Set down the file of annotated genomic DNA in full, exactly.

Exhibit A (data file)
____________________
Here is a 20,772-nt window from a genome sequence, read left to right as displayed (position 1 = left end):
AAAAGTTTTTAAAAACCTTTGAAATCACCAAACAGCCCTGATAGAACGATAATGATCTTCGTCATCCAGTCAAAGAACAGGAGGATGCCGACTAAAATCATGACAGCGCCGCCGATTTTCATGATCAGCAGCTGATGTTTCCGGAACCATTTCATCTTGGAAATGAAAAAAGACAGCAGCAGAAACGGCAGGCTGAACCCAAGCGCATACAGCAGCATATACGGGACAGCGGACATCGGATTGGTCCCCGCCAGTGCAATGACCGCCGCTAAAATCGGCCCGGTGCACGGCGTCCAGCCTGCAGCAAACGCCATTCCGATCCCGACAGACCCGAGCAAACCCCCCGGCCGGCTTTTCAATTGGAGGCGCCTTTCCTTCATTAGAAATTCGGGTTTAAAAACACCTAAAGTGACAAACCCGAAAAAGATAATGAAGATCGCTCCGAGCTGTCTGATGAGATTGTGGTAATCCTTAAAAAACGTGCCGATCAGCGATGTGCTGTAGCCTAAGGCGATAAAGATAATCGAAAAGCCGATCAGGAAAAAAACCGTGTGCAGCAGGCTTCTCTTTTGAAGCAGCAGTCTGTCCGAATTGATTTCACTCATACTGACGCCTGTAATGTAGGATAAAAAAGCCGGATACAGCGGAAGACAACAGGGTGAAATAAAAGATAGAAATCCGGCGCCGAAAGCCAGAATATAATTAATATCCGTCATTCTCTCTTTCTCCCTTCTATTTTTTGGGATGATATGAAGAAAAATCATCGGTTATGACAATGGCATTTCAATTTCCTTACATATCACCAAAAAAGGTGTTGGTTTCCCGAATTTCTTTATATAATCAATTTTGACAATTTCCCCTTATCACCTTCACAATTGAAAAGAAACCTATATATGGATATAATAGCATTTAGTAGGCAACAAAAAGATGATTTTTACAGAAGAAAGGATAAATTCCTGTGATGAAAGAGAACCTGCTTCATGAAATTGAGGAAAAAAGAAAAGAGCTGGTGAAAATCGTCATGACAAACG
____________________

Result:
Here is a 20,772-nt window from a genome sequence, read left to right as displayed (position 1 = left end):
AAAAGTTTTTAAAAACCTTTGAAATCACCAAACAGCCCTGATAGAACGATAATGATCTTCGTCATCCAGTCAAAGAACAGGAGGATGCCGACTAAAATCATGACAGCGCCGCCGATTTTCATGATCAGCAGCTGATGTTTCCGGAACCATTTCATCTTGGAAATGAAAAAAGACAGCAGCAGAAACGGCAGGCTGAACCCAAGCGCATACAGCAGCATATACGGGACAGCGGACATCGGATTGGTCCCCGCCAGTGCAATGACCGCCGCTAAAATCGGCCCGGTGCACGGCGTCCAGCCTGCAGCAAACGCCATTCCGATCCCGACAGACCCGAGCAAACCCCCCGGCCGGCTTTTCAATTGGAGGCGCCTTTCCTTCATTAGAAATTCGGGTTTAAAAACACCTAAAGTGACAAACCCGAAAAAGATAATGAAGATCGCTCCGAGCTGTCTGATGAGATTGTGGTAATCCTTAAAAAACGTGCCGATCAGCGATGTGCTGTAGCCTAAGGCGATAAAGATAATCGAAAAGCCGATCAGGAAAAAAACCGTGTGCAGCAGGCTTCTCTTTTGAAGCAGCAGTCTGTCCGAATTGATTTCACTCATACTGACGCCTGTAATGTAGGATAAAAAAGCCGGATACAGCGGAAGACAACAGGGTGAAATAAAAGATAGAAATCCGGCGCCGAAAGCCAGAATATAATTAATATCCGTCATTCTCTCTTTCTCCCTTCTATTTTTTGGGATGATATGAAGAAAAATCATCGGTTATGACAATGGCATTTCAATTTCCTTACATATCACCAAAAAAGGTGTTGGTTTCCCGAATTTCTTTATATAATCAATTTTGACAATTTCCCCTTATCACCTTCACAATTGAAAAGAAACCTATATATGGATATAATAGCATTTAGTAGGCAACAAAAAGATGATTTTTACAGAAGAAAGGATAAATTCCTGTGATGAAAGAGAACCTGCTTCATGAAATTGAGGAAAAAAGAAAAGAGCTGGTGAAAATCGTCATGACAAACG